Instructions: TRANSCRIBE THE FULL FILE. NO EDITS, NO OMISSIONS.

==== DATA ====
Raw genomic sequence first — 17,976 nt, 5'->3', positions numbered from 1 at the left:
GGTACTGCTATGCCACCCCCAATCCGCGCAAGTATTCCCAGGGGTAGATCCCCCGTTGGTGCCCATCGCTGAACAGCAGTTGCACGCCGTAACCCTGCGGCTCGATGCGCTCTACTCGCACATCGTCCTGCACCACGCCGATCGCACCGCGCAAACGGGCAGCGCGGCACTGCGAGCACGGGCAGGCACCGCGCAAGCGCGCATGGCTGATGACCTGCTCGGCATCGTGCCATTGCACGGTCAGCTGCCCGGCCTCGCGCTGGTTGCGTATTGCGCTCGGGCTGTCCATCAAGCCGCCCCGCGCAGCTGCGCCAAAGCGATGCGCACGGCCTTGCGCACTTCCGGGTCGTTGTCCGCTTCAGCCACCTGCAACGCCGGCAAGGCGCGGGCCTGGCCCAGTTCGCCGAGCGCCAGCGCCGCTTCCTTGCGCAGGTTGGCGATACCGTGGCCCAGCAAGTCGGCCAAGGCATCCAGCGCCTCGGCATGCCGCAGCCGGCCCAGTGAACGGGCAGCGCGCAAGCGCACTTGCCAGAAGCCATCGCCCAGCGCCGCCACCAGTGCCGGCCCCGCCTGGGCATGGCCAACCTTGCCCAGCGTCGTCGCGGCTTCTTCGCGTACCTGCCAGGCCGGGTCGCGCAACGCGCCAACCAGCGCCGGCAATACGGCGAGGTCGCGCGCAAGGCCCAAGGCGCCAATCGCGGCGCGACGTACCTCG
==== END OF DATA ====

Raw genomic sequence first — 17,976 nt, 5'->3', positions numbered from 1 at the left:
GGTACTGCTATGCCACCCCCAATCCGCGCAAGTATTCCCAGGGGTAGATCCCCCGTTGGTGCCCATCGCTGAACAGCAGTTGCACGCCGTAACCCTGCGGCTCGATGCGCTCTACTCGCACATCGTCCTGCACCACGCCGATCGCACCGCGCAAACGGGCAGCGCGGCACTGCGAGCACGGGCAGGCACCGCGCAAGCGCGCATGGCTGATGACCTGCTCGGCATCGTGCCATTGCACGGTCAGCTGCCCGGCCTCGCGCTGGTTGCGTATTGCGCTCGGGCTGTCCATCAAGCCGCCCCGCGCAGCTGCGCCAAAGCGATGCGCACGGCCTTGCGCACTTCCGGGTCGTTGTCCGCTTCAGCCACCTGCAACGCCGGCAAGGCGCGGGCCTGGCCCAGTTCGCCGAGCGCCAGCGCCGCTTCCTTGCGCAGGTTGGCGATACCGTGGCCCAGCAAGTCGGCCAAGGCATCCAGCGCCTCGGCATGCCGCAGCCGGCCCAGTGAACGGGCAGCGCGCAAGCGCACTTGCCAGAAGCCATCGCCCAGCGCCGCCACCAGTGCCGGCCCCGCCTGGGCATGGCCAACCTTGCCCAGCGTCGTCGCGGCTTCTTCGCGTACCTGCCAGGCCGGGTCGCGCAACGCGCCAACCAGCGCCGGCAATACGGCGAGGTCGCGCGCAAGGCCCAAGGCGCCAATCGCGGCGCGACGTACCTCG